Skinnay Ennis (1909, bandleader whose orchestra appeared in films such as College Swing, Blondie Meets the Boss, Swing It Soldier and Radio Stars on Parade; provided the music on both the Bob Hope and Abbott & Costello radio shows)

Tristam Coffin (1909, venerable character actor whose forte was B-westerns and serials [Spy Smasher, Perils of Nyoka]; starred in the 1949 cliffhanger King of the Rocket Men and then later conquered TV as the star of the western series 26 Men)

John Beal (1909, B-movie actor seen in programmers like Doctors Don’t Tell, One Thrilling Night, Atlantic Convoy and Let’s Have Fun; can also be glimpsed in studio product like Les Miserables, The Cat and the Canary and Edge of Darkness)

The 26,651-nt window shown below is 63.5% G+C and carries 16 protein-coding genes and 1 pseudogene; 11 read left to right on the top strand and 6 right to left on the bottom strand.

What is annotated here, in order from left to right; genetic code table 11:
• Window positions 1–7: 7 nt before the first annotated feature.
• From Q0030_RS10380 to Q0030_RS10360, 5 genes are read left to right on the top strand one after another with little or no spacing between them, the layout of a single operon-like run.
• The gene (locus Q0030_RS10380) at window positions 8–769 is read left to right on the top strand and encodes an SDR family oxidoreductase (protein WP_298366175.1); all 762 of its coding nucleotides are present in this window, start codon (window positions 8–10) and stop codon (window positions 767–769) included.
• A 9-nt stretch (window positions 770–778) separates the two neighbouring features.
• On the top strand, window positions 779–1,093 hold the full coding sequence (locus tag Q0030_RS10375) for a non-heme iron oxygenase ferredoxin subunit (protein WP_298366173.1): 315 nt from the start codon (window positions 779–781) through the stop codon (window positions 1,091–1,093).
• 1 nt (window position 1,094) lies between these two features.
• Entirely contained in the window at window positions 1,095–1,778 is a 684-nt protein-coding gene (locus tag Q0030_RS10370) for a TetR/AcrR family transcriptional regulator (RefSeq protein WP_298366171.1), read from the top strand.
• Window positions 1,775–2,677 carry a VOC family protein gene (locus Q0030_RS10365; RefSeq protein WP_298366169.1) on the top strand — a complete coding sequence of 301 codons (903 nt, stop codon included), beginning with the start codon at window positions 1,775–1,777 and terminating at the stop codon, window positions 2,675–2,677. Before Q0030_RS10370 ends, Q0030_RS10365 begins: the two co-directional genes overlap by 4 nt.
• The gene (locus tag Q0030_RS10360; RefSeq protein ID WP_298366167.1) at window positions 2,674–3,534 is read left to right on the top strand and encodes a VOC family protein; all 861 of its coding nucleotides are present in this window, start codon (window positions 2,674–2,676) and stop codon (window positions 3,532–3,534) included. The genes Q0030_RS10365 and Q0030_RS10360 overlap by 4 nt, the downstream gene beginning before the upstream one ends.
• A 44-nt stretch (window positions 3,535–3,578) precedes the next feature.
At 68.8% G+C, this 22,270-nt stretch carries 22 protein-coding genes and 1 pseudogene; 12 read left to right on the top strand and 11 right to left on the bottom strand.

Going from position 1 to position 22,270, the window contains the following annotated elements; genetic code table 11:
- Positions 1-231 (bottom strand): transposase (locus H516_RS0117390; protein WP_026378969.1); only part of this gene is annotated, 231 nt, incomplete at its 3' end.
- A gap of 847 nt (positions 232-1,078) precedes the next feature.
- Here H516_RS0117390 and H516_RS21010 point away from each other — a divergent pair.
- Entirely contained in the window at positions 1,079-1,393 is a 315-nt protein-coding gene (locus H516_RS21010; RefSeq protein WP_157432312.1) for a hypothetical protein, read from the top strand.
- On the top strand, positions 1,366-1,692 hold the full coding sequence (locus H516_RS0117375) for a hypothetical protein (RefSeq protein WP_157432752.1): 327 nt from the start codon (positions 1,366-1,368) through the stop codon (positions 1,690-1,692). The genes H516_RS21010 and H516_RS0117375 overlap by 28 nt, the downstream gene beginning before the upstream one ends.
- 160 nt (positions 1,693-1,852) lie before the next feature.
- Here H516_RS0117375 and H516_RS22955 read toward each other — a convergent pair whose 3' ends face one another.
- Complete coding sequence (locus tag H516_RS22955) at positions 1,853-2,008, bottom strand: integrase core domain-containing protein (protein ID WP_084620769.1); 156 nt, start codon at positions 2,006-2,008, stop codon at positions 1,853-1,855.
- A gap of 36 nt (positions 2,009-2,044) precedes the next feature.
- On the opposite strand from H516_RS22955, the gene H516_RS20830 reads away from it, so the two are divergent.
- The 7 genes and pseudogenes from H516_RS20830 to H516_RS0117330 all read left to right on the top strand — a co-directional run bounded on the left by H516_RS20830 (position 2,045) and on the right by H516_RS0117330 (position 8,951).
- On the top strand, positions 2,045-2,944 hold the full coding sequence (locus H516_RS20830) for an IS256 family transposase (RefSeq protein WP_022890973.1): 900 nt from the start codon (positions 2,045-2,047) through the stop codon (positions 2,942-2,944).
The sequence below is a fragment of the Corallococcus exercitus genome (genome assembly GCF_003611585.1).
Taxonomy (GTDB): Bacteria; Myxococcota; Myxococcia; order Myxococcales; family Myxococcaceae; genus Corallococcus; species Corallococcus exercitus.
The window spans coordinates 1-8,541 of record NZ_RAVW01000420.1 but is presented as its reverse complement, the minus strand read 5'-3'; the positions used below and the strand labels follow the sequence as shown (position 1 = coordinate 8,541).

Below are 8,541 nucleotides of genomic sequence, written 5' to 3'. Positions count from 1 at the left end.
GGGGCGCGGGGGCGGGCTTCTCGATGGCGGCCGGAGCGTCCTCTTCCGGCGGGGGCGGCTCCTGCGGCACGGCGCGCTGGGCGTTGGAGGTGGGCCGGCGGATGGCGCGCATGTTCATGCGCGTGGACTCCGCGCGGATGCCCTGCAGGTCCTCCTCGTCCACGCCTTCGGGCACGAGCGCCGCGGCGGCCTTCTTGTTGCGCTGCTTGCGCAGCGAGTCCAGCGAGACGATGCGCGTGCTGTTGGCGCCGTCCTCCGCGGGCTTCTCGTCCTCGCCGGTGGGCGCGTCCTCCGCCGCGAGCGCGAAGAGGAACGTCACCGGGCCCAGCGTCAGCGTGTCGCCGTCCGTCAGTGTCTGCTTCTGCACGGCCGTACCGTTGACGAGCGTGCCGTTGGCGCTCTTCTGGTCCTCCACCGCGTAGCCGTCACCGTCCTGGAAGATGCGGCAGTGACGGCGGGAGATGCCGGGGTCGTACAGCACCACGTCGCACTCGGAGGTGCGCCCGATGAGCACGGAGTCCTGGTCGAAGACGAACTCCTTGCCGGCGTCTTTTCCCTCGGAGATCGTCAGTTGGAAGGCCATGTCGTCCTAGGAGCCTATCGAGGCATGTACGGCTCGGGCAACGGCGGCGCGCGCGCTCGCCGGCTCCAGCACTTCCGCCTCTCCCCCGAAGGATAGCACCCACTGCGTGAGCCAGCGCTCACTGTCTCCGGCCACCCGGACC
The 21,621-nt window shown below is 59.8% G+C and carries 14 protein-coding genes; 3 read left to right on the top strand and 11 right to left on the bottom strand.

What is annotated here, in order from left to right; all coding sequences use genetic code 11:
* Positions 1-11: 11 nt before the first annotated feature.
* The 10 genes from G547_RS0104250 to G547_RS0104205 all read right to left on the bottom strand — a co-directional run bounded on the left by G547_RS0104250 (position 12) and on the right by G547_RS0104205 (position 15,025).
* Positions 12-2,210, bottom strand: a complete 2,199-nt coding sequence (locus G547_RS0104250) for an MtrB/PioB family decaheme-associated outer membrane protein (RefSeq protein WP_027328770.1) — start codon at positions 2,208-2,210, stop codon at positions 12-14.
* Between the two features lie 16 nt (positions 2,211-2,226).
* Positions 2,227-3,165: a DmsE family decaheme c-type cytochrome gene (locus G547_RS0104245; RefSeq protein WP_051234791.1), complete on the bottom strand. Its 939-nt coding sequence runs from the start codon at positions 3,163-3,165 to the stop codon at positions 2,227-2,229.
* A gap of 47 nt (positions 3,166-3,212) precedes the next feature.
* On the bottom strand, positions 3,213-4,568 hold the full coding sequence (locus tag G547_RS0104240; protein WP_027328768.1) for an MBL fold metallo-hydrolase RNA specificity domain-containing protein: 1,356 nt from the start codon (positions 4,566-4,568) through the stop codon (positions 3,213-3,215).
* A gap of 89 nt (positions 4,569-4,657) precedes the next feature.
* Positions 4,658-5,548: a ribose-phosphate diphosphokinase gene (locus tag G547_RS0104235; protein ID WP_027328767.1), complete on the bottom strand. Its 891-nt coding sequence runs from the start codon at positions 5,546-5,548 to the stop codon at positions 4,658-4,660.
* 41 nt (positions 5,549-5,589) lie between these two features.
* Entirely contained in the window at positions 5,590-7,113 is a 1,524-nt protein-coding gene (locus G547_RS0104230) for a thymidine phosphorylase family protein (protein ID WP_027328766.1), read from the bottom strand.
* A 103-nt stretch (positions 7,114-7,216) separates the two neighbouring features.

Robert Krasker (1913, Academy Award-winning cinematographer whose films include Brief Encounter, Odd Man Out, The Third Man, Cry, the Beloved Country, Alexander the Great, El Cid, Billy Budd, The Fall of the Roman Empire and The Collector)

Kurt Kasznar (1913, stage, screen and television veteran seen in films such as Lovely to Look At, The Happy Time, Lili, Kiss Me Kate and My Sister Eileen—but remains firmly entrenched in my TV-obsessed memories as capitalist swine Alexander B. Fitzhugh on Land of the Giants)

Rita Johnson (1913, film and television seen in vehicles such as Honolulu, Nick Carter, Master Detective, Congo Maisie, Forty Little Mothers, Edison the Man, Here Comes Mr. Jordan, The Major and the Minor and The Big Clock)

Melvin Frank (1913. radio, stage and movie scribe/director/producer who with partner Norman Panama wrote for Rudy Vallee, Jimmy Durante & Garry Moore and Bob Hope’s radio shows; also collaborated with Panama on films like Knock on Wood, The Court Jester, Li’l Abner and The Facts of Life)